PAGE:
February 14, 2017

Inauguration Poems: A Democratic Tradition

Robert Frost at the inauguration of JFK in 1961


Summoning artists to participate
In the august occasions of the state
Seems something artists ought to celebrate.
  - from "Dedication" by Robert Frost


Donald Trump's inauguration did not feature a poet and a poem for the occasion. Does a poem on that historic day - or the absence of a poem - have any larger significance?

Former Poet Laureate of the United States Rita Dove said, "When you hear a poem, you both feel it enter you, but you also have to rise to meet it. That pulls the citizen in you out, into the air. That's why I think it's important and meaningful to have a poem read at a swearing-in of a president."

Occasional poetry has a much longer tradition than our country. Rita Dove was asked to read her poem, "Lady Freedom Among Us," at the bicentennial of the laying of the cornerstone of the Capitol in 1993.

Maya Angelou read "On the Pulse of Morning" and Miller Williams read "Of Hope and History" for Clinton's ceremonies.

I recall being excited that Robert Frost would read at John F. Kennedy's inauguration. He wrote a poem for the day titled "Dedication" (later retitled "For John F. Kennedy His Inauguration") but had trouble reading the sheet in the bright sunlight and so recited from memory his older, shorter poem, "The Gift Outright."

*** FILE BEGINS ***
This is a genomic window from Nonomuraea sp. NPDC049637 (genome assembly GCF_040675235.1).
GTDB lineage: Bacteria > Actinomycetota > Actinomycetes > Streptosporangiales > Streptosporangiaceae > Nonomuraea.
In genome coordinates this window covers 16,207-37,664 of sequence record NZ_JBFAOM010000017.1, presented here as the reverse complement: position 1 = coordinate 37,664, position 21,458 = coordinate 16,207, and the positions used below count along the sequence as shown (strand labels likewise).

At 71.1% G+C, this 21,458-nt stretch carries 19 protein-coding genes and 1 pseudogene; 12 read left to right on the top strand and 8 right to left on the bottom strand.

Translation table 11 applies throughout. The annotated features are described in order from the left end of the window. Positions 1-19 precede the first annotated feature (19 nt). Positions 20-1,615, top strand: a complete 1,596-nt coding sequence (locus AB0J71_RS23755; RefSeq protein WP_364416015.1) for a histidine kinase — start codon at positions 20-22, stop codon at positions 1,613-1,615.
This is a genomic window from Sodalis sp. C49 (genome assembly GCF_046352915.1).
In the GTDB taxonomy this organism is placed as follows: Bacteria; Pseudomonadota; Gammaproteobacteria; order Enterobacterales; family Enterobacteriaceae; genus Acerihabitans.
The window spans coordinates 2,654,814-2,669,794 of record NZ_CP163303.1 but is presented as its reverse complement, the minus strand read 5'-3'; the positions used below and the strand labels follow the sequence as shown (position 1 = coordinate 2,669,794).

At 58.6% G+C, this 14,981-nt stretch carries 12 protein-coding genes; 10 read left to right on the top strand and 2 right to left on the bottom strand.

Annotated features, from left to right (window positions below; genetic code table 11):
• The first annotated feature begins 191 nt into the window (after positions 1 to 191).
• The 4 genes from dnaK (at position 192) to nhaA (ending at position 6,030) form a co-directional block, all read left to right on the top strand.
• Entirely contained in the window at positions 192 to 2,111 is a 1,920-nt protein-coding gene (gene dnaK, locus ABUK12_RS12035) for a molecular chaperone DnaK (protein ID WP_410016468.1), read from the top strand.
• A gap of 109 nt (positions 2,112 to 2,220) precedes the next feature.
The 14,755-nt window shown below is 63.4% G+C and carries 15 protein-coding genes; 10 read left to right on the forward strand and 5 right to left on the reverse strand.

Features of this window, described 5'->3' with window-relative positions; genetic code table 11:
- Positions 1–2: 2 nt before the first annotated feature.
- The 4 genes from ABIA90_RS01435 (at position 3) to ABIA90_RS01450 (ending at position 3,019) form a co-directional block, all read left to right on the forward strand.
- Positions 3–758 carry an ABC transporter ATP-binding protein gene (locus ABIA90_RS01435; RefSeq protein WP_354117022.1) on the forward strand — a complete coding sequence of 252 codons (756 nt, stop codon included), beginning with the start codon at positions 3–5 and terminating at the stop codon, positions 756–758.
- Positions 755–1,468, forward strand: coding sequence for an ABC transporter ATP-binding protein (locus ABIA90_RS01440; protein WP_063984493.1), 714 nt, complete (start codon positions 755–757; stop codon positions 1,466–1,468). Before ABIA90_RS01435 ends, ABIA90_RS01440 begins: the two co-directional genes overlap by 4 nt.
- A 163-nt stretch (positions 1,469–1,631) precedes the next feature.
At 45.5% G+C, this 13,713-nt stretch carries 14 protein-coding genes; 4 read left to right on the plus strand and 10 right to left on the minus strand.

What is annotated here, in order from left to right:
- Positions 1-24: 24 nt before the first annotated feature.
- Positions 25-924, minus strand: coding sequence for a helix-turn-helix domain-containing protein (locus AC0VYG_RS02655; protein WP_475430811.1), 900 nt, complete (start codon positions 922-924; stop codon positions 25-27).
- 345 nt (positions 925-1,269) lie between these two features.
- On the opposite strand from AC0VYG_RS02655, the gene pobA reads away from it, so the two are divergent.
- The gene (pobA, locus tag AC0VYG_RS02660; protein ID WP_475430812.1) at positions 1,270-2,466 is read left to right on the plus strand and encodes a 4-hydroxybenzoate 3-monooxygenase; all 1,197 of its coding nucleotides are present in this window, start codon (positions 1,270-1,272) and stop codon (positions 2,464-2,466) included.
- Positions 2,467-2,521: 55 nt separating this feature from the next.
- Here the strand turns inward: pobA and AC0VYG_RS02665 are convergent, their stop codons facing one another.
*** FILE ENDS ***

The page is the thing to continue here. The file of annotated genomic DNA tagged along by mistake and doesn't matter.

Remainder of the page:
In 2009, Elizabeth Alexander read "Praise Song for the Morning," composed for the occasion of Barack Obama's first inauguration. Richard Blanco read "One Today" when Barack Obama was inaugurated for his second term.

It is so odd that only these three Democratic presidents have had a poet at their ceremony. That really doesn't make sense to me. There are certainly many Republicans who read and write poetry. It is a tradition that should not be followed by only one party.


The Gift Outright
Poem recited at John F. Kennedy's Inauguration
by Robert Frost

The land was ours before we were the land’s
She was our land more than a hundred years
Before we were her people. She was ours
In Massachusetts, in Virginia,
But we were England’s, still colonials,
Possessing what we still were unpossessed by,
Possessed by what we now no more possessed.
Something we were withholding made us weak
Until we found out that it was ourselves
We were withholding from our land of living,
And forthwith found salvation in surrender.
Such as we were we gave ourselves outright
(The deed of gift was many deeds of war)
To the land vaguely realizing westward,
But still unstoried, artless, unenhanced,
Such as she was, such as she will become.

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